Portrait of a World Champion

Wilhelm Steinitz (17 May 1836 - 12 August 1900)

Wilhelm Steinitz

World Champion between 1866 and 1894, Steinitz was the first official World Champion. Though not an equal to his rivals Zukertort and Chigorin in complicated positions, Steinitz had a deep understanding of defensive play, and in the accumulation of tiny advantages. His play changed the chess perspective of a whole generation of masters, and he was very successful in outplaying more talented opponents. Steinitz's predecessors believed that winning mostly depended on luck and rapid King-side attacks. In the post-Steinitz era, modern masters came to realise that winning attacks could only result from one side having a clear positional advantage, and that the best defence meant avoiding enduring positional weaknesses. While players of Steinitz's era were more adept in open positions, Steinitz showed the way in the more difficult domain of closed positions.

Born in Prague, of Jewish parents, Steinitz studied in Vienna in 1858. He represented Austria in his international debut in London, 1862. He moved to London and in 1866, he defeated Anderssen, till then considered the world's best player, by the score of +8 -6 =0. Steinitz won tournaments in London 1872, Vienna 1873 and New York 1894, and tied for first or second in Dundee 1867, Baden-Baden 1870, Vienna 1882, London 1853, St. Petersburg 1895/6 and New York 1897.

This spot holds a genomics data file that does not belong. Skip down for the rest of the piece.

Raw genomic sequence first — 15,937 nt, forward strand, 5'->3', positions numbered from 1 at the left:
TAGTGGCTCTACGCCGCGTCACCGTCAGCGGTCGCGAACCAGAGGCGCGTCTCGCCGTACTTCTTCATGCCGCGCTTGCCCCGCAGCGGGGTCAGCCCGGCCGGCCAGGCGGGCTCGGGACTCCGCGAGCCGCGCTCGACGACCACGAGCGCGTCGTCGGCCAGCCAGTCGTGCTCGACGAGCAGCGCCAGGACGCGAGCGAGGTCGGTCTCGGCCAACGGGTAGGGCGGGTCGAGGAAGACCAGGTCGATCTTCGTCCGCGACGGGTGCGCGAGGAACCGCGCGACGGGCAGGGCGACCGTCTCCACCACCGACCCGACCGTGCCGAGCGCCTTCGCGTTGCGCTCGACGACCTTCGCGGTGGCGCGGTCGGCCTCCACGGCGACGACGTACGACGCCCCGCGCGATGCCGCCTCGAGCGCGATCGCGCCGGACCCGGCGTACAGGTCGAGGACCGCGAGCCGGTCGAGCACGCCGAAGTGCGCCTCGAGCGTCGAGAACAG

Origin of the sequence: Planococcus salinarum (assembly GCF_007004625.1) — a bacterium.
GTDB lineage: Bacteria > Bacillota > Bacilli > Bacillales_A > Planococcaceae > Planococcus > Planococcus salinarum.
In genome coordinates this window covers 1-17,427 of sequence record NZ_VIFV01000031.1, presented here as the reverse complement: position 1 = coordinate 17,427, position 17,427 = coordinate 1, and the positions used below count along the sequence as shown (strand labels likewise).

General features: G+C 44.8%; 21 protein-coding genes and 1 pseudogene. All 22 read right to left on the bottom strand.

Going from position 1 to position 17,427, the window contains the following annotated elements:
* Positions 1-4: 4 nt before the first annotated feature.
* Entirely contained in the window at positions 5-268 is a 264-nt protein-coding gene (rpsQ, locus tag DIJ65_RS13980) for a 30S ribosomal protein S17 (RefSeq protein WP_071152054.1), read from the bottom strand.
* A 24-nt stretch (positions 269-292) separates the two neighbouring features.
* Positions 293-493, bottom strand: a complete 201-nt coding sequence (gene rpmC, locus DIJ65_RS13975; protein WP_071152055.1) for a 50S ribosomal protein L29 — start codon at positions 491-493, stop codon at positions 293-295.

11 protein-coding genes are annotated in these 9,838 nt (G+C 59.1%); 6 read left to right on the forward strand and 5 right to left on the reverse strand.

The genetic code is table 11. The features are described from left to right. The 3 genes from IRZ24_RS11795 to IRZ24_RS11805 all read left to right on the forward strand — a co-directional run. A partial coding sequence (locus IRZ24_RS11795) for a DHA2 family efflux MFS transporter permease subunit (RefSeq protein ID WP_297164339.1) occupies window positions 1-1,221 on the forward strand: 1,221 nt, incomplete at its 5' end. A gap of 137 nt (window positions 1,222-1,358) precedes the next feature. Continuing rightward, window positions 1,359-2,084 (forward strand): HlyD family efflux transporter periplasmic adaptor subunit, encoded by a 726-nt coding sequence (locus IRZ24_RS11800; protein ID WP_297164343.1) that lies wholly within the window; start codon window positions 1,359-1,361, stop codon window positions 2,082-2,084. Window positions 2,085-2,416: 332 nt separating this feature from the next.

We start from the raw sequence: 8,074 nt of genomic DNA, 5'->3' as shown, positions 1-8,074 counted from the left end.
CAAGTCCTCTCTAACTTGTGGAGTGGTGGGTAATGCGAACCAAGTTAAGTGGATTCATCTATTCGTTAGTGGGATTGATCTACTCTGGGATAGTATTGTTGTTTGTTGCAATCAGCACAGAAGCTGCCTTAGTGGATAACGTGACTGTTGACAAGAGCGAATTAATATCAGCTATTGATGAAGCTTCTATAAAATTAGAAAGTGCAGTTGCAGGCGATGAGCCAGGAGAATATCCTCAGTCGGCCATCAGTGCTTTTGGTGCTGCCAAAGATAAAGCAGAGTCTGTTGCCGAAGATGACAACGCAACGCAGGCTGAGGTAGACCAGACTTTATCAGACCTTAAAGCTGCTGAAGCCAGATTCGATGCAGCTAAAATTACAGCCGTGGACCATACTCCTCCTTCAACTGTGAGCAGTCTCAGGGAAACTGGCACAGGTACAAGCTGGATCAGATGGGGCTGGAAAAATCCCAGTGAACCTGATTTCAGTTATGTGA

Steinitz outplayed his British opponents, winning against Bird in 1866 and crushing Blackburne in 1876. He became the chess editor of The Field. In 1886, Steinitz and his arch-rival Zukertort played the first match that was recognised as the World Championship. In their previous match in 1872, Steinitz had defeated Zukertort by +7 -1 =4, and in the latter match he also won by the score of +10 -5 =5. Zukertort was badly affected by this defeat, and was taken ill shortly after and died two years later.

Steinitz moved to New York in 1882. His next opponent and rival, Chigorin was defeated by Steinitz by the score of +10 -6 =1 in 1889 and again in 1892 by +10 -8 =5. In 1894, Steinitz was defeated by the young Lasker by +5 -10 =4 and in their return match in 1896/7, Steinitz also lost by the score of +2 -10 =5. Steinitz then became ill in Moscow and was put in a mental institution. After a brief recovery and return to play, he fell ill again and in 1900 he died a pauper in New York. Steinitz is buried in the Evergreen Cemetery, Brooklyn.

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